The Fair Work Convention has recently published its ‘Fair Work Manifesto for Scotland’ urging all political parties as well as employers, unions, public agencies and civil society organisations to commit to delivering a Fair Work Nation by 2025.
Scotland’s Fair Work Convention has urged a greater focus and activity by government, employers and trade unions to implementing and progressing fair work if Scotland is to achieve this ambition within the next four years. The convention is calling for all parties to put fair work at the heart of their manifestos and proposes some urgent steps needed to make fair work a reality by the end of the next Parliament.
In the recently published ‘Fair Work in Scotland’ report, the Convention found that while improvements have been made on fair work, faster progress is needed if Scotland is to hit its target of being a leading Fair Work Nation by 2025. It also found that disabled workers, ethnic minorities, women and young workers often experience poorer work outcomes and are often more heavily concentrated in precarious and low paid work. The report also showed that there was significant variation by sector, with early evidence suggesting that the COVID-19 only widens the divide.
The Convention’s vision is that, by 2025, people in Scotland will have a world-leading working life where fair work drives success, wellbeing and prosperity for individuals, businesses, organisations and society. This commitment gained party wide support and was adopted by the Scottish Government when it was launched as part of the Convention’s Fair Work Framework in 2016. Now with 2025 being within the next parliamentary session urgent action is needed to make this a reality.
Fair work plays a crucial role in achieving inclusive growth, more innovative and productive workplaces and eradicating in-work poverty. The Convention is firmly of the view that properly embedding fair work principles will also help Scotland respond to the challenges caused by the current pandemic as well as other issues around aging, climate change, automation, EU Exit and changes in patterns of global trade. It is therefore essential that all parties in Scotland build fair work into their plans for recovery.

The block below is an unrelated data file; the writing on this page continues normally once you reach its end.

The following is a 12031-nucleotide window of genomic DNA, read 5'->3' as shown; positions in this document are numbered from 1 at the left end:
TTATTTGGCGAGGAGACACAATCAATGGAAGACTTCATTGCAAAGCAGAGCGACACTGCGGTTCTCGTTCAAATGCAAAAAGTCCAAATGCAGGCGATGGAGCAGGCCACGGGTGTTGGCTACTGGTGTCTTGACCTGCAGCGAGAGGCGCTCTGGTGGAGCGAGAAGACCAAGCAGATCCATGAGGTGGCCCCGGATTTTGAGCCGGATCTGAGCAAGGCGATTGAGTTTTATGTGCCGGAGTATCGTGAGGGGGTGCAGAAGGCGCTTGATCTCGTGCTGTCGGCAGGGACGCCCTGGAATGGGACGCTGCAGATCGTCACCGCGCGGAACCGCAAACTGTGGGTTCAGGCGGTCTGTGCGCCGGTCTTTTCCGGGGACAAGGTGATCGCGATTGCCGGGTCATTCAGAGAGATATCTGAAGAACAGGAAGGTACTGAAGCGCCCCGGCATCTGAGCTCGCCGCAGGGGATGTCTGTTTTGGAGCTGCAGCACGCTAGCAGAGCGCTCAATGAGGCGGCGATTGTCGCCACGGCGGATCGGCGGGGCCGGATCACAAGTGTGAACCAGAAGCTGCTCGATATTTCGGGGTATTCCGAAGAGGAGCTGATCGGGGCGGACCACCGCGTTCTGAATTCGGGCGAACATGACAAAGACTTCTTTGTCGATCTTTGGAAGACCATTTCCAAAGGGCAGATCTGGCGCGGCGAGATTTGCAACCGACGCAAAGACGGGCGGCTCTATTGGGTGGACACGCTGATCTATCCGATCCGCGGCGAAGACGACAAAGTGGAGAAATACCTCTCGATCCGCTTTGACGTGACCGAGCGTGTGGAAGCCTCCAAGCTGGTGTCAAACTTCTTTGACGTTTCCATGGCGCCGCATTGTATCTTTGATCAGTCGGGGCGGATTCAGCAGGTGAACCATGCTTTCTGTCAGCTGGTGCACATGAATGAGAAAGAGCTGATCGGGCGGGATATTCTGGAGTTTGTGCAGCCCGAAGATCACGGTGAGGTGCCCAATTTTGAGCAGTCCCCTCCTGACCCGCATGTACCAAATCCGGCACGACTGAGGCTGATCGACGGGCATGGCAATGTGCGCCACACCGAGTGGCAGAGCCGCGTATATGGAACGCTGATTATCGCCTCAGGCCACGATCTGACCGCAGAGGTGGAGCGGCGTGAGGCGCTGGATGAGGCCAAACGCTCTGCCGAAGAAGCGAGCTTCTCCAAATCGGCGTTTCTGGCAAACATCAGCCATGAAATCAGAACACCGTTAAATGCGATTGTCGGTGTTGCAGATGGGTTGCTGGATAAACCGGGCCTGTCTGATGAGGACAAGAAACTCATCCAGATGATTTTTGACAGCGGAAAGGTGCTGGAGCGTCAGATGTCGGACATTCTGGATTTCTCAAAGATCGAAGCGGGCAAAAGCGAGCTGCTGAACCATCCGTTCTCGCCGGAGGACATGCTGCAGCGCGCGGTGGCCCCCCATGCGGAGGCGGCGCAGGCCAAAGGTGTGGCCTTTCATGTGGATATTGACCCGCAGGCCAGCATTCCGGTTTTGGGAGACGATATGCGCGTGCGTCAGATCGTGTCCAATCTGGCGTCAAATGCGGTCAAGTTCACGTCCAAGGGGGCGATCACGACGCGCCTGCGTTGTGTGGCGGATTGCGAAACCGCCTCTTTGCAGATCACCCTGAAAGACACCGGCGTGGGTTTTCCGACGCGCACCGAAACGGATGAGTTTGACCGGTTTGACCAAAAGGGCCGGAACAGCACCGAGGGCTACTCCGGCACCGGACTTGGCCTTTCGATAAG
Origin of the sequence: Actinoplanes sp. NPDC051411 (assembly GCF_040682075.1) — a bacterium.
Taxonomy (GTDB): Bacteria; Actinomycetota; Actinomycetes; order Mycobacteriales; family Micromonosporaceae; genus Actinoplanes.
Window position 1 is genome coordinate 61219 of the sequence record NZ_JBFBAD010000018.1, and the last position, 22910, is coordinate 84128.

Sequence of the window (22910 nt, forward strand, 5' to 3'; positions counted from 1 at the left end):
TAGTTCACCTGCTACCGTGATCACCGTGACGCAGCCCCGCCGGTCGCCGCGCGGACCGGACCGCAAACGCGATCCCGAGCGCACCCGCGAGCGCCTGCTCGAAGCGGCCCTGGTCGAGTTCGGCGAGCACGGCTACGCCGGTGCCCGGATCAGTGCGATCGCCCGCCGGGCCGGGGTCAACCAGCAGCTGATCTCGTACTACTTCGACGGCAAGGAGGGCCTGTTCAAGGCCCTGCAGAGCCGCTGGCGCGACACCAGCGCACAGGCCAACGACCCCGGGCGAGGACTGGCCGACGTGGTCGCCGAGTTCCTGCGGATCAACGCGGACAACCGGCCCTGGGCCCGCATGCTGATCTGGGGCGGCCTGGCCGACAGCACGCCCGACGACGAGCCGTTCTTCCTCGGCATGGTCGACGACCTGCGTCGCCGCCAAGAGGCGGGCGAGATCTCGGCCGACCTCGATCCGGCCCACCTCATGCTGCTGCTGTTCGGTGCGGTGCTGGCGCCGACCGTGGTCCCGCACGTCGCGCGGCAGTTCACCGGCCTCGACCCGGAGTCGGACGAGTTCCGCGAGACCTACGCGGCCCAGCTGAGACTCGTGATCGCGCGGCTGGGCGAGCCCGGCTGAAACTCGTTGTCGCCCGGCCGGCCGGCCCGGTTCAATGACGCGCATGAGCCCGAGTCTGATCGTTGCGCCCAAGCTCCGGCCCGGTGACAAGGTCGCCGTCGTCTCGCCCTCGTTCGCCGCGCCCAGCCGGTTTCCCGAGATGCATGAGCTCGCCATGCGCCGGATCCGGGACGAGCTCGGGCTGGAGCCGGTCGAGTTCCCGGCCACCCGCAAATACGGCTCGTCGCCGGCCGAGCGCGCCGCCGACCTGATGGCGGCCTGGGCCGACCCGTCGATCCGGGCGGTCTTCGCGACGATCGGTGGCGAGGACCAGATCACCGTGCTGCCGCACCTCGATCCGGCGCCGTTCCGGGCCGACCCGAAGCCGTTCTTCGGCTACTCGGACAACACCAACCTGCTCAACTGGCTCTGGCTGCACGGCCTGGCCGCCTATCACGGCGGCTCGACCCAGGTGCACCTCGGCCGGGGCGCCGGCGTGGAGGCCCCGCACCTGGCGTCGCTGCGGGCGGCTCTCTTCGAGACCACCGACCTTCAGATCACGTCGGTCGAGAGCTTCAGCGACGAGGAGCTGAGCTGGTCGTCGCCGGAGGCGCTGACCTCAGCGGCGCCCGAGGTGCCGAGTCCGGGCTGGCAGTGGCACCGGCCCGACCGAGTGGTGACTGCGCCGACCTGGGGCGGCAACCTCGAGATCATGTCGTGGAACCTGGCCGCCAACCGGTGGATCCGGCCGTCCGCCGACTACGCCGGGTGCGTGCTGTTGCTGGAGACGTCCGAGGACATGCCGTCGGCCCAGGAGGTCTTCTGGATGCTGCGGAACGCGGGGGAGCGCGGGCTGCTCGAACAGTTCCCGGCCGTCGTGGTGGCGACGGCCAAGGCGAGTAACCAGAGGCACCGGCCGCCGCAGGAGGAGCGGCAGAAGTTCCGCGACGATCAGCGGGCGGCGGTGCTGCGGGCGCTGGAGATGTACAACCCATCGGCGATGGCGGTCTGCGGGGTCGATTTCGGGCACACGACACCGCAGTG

The Convention has made seven key recommendations within its manifesto that are essential to making progress towards a Fair Work Nation.
- Creating sector level fair work process that bring employers, unions and policymakers together.
- Improving the experience of fair work for disabled workers, ethnic minority workers, women, younger workers, older workers and LGBT+ workers.
- Using the powers of the Parliament to improve the safety net for workers, with a specific focus on sick pay and unemployment support.
- Making Fair Work a condition of all public funding available, and public contracts awarded, to employers as a means of improving and embedding higher fair work standards;
- Improving workers’ access to training and the more effective use of their skills;
- Giving more workers access to ‘voice’ arrangements at work, including union membership and recognition, with a particular focus on young workers and:
- Improving data quality at a Scottish level around employment relations, protected characteristics, geography and class.
The Fair Work in Scotland report shows that there is much to be done if Scotland is to meet its vision to be a Fair Work Nation by 2025. While progress has been made in some areas, the ongoing public health challenges and the economic and social impact of COVID-19 has laid bare much of the unfairness at the heart of our economy and underlined the need for fair work. But it has also increased the challenges we face with many sectors now under a range of ongoing and new pressures. In the wake of such unprecedented shocks, progress towards achieving fair work is ever more crucial but not guaranteed.
The Scottish Government, employers and unions must all play their part in addressing the longstanding challenges we face. The need for urgent action is clear and this is a critical time for our economy and for society.
With 2025 being within the next Parliament, all political parties in Scotland should recommit to the fair work agenda and put clear commitments in their manifestos that place fair work at the heart of the nation’s economic recovery, reducing inequality and improving the wellbeing of Scotland’s workers, citizens and communities.